The Parlor is anchored with an Adams-style wooden fireplace surround accented with sgraffito tile and enhanced with a paneled over-mantel. Flanking both sides to the fireplace is floor-to-ceiling shelving for collectables and books, setting on low cabinetry that doubles as window seats and a four-window walk-in bay is the Parlor’s eyes to the world on the street in front. A cove-and-frieze moulding combination crowns the 10-foot high walls of the Parlor and an open floor plan allows for the seating of 8 to 10 guests.
The Dining Room walls are detailed with a paneled, painted wainscot and chair rail. Tall, true-muntin windows are topped with cornices and draped with elegant, double-pleated side panels with braided ties and a dropped, ovate ceiling coffer is back-lighted and centered with a Federal-style ceiling escutcheon and chandelier. 8 to 10 seated diners can easily be accommodated.
From the Dining Room, a cased portal opens into a hallway that takes you past a powder room, laundry and other service areas into the Kitchen. The Kitchen is appointed with an up-scaled, commercial-type kitchen package with custom, raised panel wooden cabinetry and stone counter tops. Service features of the Kitchen are a spacious pantry, a large center island and an abundance of counter top space. Adjacent to the Kitchen is a many-windowed Morning Room giving full view of the outside, private courtyard. Double French doors open onto the read deck.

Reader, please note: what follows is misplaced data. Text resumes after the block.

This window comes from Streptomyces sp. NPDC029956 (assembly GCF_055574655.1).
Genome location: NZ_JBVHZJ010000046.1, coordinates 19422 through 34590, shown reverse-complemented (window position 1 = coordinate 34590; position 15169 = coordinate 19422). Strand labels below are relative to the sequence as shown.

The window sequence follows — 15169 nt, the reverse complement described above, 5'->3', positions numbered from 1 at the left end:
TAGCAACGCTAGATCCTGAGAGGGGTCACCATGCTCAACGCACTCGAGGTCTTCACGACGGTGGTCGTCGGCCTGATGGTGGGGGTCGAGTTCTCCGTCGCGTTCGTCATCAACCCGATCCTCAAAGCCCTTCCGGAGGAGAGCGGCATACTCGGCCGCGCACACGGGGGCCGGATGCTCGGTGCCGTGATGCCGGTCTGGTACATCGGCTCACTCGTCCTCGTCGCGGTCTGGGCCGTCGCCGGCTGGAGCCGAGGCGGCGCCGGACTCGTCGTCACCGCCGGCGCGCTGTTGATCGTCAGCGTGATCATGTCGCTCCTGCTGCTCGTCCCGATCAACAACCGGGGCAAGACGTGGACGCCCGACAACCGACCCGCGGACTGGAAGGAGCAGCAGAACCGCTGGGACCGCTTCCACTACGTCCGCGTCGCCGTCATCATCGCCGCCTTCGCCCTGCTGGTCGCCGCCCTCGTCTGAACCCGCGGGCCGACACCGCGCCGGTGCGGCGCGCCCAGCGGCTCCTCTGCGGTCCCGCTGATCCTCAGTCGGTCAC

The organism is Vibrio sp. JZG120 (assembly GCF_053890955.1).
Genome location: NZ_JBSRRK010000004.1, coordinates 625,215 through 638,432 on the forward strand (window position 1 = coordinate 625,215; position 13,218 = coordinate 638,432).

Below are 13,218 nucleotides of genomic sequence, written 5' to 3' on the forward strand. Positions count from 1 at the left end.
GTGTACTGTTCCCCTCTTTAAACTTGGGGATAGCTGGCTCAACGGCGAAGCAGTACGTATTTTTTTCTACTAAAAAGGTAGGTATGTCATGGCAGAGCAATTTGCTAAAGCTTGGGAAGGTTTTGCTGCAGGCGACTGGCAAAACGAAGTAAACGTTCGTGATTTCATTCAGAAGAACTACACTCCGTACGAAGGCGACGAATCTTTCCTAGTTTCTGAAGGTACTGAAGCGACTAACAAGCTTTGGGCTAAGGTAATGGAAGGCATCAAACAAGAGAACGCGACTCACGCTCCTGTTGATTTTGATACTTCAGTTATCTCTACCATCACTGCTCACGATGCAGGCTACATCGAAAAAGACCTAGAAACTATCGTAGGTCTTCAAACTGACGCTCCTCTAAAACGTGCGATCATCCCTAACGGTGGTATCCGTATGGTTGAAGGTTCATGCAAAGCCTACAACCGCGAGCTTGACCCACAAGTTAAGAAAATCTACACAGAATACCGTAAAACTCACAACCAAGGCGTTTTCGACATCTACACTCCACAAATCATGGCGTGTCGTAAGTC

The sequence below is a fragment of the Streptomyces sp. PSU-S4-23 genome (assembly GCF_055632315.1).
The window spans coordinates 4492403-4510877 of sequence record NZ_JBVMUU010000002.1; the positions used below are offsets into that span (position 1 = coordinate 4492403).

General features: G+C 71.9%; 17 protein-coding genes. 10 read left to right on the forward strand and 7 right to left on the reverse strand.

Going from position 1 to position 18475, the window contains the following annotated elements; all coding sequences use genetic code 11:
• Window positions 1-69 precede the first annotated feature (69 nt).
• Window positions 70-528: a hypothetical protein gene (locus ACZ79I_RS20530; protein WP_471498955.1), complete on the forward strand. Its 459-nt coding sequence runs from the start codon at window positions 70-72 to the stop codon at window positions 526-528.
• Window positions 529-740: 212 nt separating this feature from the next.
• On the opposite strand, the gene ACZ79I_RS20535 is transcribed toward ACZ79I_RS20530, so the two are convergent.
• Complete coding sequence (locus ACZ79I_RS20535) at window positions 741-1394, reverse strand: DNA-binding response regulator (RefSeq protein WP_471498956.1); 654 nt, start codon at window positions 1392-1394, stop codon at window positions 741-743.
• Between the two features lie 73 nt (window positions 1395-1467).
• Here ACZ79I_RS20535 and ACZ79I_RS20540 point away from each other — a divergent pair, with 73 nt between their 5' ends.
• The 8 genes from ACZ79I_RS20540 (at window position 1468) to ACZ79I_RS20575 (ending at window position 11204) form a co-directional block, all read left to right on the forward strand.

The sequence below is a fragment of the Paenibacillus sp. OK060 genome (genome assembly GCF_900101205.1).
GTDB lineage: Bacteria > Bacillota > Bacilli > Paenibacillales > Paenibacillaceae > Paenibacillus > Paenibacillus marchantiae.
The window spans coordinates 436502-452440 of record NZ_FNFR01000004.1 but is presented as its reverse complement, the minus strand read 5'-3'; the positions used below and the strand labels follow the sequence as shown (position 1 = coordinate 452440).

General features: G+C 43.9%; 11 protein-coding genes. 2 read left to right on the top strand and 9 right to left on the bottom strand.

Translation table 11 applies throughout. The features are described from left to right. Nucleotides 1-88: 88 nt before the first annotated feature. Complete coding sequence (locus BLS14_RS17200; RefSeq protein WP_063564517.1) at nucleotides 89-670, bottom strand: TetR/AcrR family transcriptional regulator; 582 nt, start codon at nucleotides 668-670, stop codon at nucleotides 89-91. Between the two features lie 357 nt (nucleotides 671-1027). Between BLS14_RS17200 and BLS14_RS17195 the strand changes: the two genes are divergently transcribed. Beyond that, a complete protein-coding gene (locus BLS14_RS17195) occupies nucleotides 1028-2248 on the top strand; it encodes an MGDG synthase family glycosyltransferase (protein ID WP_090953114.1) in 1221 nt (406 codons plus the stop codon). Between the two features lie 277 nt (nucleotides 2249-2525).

As you ascend the stairs to the second floor, to you left is the Library, commodious in size and featuring a wooden Federal-style fireplace surround and over-mantel. Floor-to-ceiling book cases extend the full height of the 9-foot high walls and will accommodate upwards to 1,000 books, and paneled walls and beamed ceiling offer the intimacy of detail suitable for such space. French doors open onto the second floor piazza and a 4-window walk-in bay floods the area with natural light during the day.
The reminder of the second floor is taken up by the Master Bedroom suite. Entering through double doors from the second floor foyer, you arrive in a large sleeping chamber. The sleeping chamber is accented with a back-lighted ceiling coffer and has a painted, corner fireplace for late night ambiance. Double French doors exit to the second floor piazza.
Walking through an expansive closet with over 80 feet of double-tiered hang space, you enter into a spacious bath suite with ample natural light, featuring a spa tub, water closet, double sinks and dressing vanity and an over-sized shower. Marble floors, spa tub platform and vanity top add rich color and texture to the area. Double French doors access a private piazza overlooking the lower courtyard.
The third floor contains three more large bed rooms and two full baths. Multiple pairs of French doors give easy access to the third floor piazza. Each bedroom has over ten linear feet of closets and the lucky inhabitant of the rear bedroom has access to a private viewing deck.
Bill Garnett © 2004